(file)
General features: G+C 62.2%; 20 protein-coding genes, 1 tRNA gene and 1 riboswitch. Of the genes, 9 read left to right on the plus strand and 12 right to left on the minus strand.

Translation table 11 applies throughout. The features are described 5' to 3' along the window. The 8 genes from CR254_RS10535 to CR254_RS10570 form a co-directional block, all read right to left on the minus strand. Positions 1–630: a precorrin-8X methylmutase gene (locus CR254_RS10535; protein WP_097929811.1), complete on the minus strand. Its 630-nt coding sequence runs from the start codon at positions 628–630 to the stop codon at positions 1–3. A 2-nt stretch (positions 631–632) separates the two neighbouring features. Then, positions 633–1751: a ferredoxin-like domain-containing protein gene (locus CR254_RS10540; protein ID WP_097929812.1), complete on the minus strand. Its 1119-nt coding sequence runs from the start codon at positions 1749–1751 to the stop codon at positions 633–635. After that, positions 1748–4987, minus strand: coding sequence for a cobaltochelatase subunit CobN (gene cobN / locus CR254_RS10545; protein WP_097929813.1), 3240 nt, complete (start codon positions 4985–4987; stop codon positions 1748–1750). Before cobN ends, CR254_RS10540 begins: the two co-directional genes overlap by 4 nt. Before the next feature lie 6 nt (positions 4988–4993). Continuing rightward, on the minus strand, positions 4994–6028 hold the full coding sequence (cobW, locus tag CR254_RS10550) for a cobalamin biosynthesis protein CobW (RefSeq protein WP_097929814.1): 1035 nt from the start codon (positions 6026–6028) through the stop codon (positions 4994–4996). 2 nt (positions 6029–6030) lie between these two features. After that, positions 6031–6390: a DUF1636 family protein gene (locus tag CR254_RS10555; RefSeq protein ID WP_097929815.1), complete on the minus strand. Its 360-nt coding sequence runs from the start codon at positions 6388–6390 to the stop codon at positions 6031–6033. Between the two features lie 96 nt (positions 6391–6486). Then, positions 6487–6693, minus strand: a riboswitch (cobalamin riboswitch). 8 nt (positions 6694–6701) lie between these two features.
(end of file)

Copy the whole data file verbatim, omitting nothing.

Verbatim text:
General features: G+C 62.2%; 20 protein-coding genes, 1 tRNA gene and 1 riboswitch. Of the genes, 9 read left to right on the plus strand and 12 right to left on the minus strand.

Translation table 11 applies throughout. The features are described 5' to 3' along the window. The 8 genes from CR254_RS10535 to CR254_RS10570 form a co-directional block, all read right to left on the minus strand. Positions 1–630: a precorrin-8X methylmutase gene (locus CR254_RS10535; protein WP_097929811.1), complete on the minus strand. Its 630-nt coding sequence runs from the start codon at positions 628–630 to the stop codon at positions 1–3. A 2-nt stretch (positions 631–632) separates the two neighbouring features. Then, positions 633–1751: a ferredoxin-like domain-containing protein gene (locus CR254_RS10540; protein ID WP_097929812.1), complete on the minus strand. Its 1119-nt coding sequence runs from the start codon at positions 1749–1751 to the stop codon at positions 633–635. After that, positions 1748–4987, minus strand: coding sequence for a cobaltochelatase subunit CobN (gene cobN / locus CR254_RS10545; protein WP_097929813.1), 3240 nt, complete (start codon positions 4985–4987; stop codon positions 1748–1750). Before cobN ends, CR254_RS10540 begins: the two co-directional genes overlap by 4 nt. Before the next feature lie 6 nt (positions 4988–4993). Continuing rightward, on the minus strand, positions 4994–6028 hold the full coding sequence (cobW, locus tag CR254_RS10550) for a cobalamin biosynthesis protein CobW (RefSeq protein WP_097929814.1): 1035 nt from the start codon (positions 6026–6028) through the stop codon (positions 4994–4996). 2 nt (positions 6029–6030) lie between these two features. After that, positions 6031–6390: a DUF1636 family protein gene (locus tag CR254_RS10555; RefSeq protein ID WP_097929815.1), complete on the minus strand. Its 360-nt coding sequence runs from the start codon at positions 6388–6390 to the stop codon at positions 6031–6033. Between the two features lie 96 nt (positions 6391–6486). Then, positions 6487–6693, minus strand: a riboswitch (cobalamin riboswitch). 8 nt (positions 6694–6701) lie between these two features.